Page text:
Vincent Kompany's latest calf injury means Manchester City's defence is under scrutiny again, before Sunday's Manchester derby.
There is no question they have struggled at the back without Kompany this season, and it is a big boost for Manchester United that City's captain is out again.
That is not the only reason City are off the pace in the Premier League title race, though. By their own high standards, their attack has under-achieved this season.
Despite their defensive issues, City have only conceded a fraction more goals than in previous seasons under Manuel Pellegrini, and they are actually allowing the opposition fewer attempts at goal per game.
At the other end of the pitch, City have hit 52 goals in 29 league games - enough to make them the third-highest scorers in the top flight behind Leicester and Tottenham, who both have 53.
But they have scored 27 fewer than at this stage of Pellegrini's first season in charge, are also down on 2014-15's goal tally, and are creating fewer chances than before too.
A lack of quality cover up front
City's mentality since Pellegrini took charge in 2013 has been 'we will score more goals than you'.
There is nothing wrong with that when you have high-quality attacking players, and it worked in his first season when they won the Premier League.
But you are not going to have the same points tally if you cannot maintain your creativity and scoring record and do not improve significantly defensively.
|Man City after 29 Premier League games under Pellegrini|
There are a few reasons why that has happened to City this season, and some of it was avoidable.
City's own statistics will tell them that Sergio Aguero rarely stays fit for an entire campaign, so they should have had the quality cover to replace him and his goals when needed.
They had it in 2014 when Edin Dzeko was instrumental in their title win with his form in the second part of the season.
This time around they have had to turn to Wilfried Bony, who has had his own injury problems and has not done anywhere near as well as he did at Swansea, and Kelechi Iheanacho, who has done well in fits and starts but is still only a young lad.
Have teams found Pellegrini out?
There have been similar problems with City's creative players - Kevin de Bruyne has been injured and David Silva and Raheem Sterling have not performed to the same levels they did previously.
Another reason they have created fewer chances is that the other teams have improved - you have to give them credit for that, but usually the top sides still find a way through.
I don't think Pellegrini has varied the way City play enough to do that, though.
They are quite one-dimensional when they come forward, which makes it easier for well-organised teams to work out how to stop them.
City occasionally go with two up front but it does not happen enough, especially away from home, where six of their seven league blanks have taken place.
Away struggles and inconsistency
City's away form is particularly worrying - they won their first three away league games of the season, but only two of their next 11.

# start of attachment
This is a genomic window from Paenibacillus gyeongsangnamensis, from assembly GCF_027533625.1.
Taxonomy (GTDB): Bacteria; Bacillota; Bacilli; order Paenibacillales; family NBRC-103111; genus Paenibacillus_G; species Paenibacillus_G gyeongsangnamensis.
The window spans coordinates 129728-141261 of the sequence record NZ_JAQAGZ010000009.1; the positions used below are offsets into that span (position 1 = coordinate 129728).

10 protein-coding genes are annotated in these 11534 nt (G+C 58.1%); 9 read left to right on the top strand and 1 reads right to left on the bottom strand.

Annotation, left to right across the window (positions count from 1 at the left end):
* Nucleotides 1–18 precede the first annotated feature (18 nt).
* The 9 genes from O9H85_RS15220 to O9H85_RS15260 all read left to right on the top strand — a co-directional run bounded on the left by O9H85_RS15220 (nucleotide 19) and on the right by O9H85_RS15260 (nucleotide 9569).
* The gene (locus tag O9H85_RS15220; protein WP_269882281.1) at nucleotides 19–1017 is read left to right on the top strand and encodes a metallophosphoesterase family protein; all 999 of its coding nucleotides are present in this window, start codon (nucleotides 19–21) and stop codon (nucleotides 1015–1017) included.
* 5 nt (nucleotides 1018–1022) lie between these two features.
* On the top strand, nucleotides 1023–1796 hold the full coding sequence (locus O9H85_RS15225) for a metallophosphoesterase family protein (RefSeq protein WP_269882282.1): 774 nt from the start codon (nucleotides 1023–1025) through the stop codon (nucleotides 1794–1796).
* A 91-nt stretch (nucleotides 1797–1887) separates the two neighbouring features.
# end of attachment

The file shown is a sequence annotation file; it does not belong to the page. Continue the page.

That has undermined any chance of them building any momentum, and they have not won back-to-back league games for five months.
Under Pellegrini, City have always been a very confident side in the way they set up because, home or away, they expect to dominate teams with the attacking players and match-winners they have got.
It has not worked this season and they have found it a lot harder to score goals on the road.
|Man City away goals per game in the Premier League under Pellegrini|
|2.05 (39 in 19 games)||2.05 (39 in 19 games)||0.92 (13 in 14 games)|
When that happens, you have to be a bit more defensive-minded and tactically astute to get positive results. Instead, City have remained too open.
It does not take long for opposing teams to sense any vulnerability - to use United as an example, there is no fear factor at Old Trafford any more.
With City, especially away from home, other teams now know they are beatable - they go into games thinking they can get at them and knowing one goal might be enough to win.
Poor form against leading teams
How you get on against the other leading teams is usually extremely relevant - it was something Arsenal in particular struggled with in years gone by.
City are usually strong in those games, but this season they have been poor.
They have a chance to get their first win against another team in the top six when they play United on Sunday and anything else would mean their title hopes are definitely over.
Some people are saying they are finished anyway, and I agree up to a point because they would have to go on an amazing run to be champions, and their form so far this season does not suggest they are capable of it.
A top-four place is also far from secure and, with Pep Guardiola replacing Pellegrini in the summer, it would be a catastrophe for City if they fail to qualify for next season's Champions League.
For the good of the club, to keep moving forward, they will need it as a carrot to attract the top players.
They are still in it this year, of course, but when you consider the calibre of the other teams they are up against, there is no way they should be relying on winning it to make it back in.
So I would be amazed if they did not pull their finger out between now and the end of the season and get the results that cement a top-four Premier League place.
If they don't, the timing of the announcement at the beginning of February about Guardiola's appointment is no excuse.
I have been in similar situations and if anything it had a positive effect. In any case, it is naïve to think it could have been kept under wraps if the club had not made it official.
Danny Murphy was speaking to BBC Sport's Chris Bevan.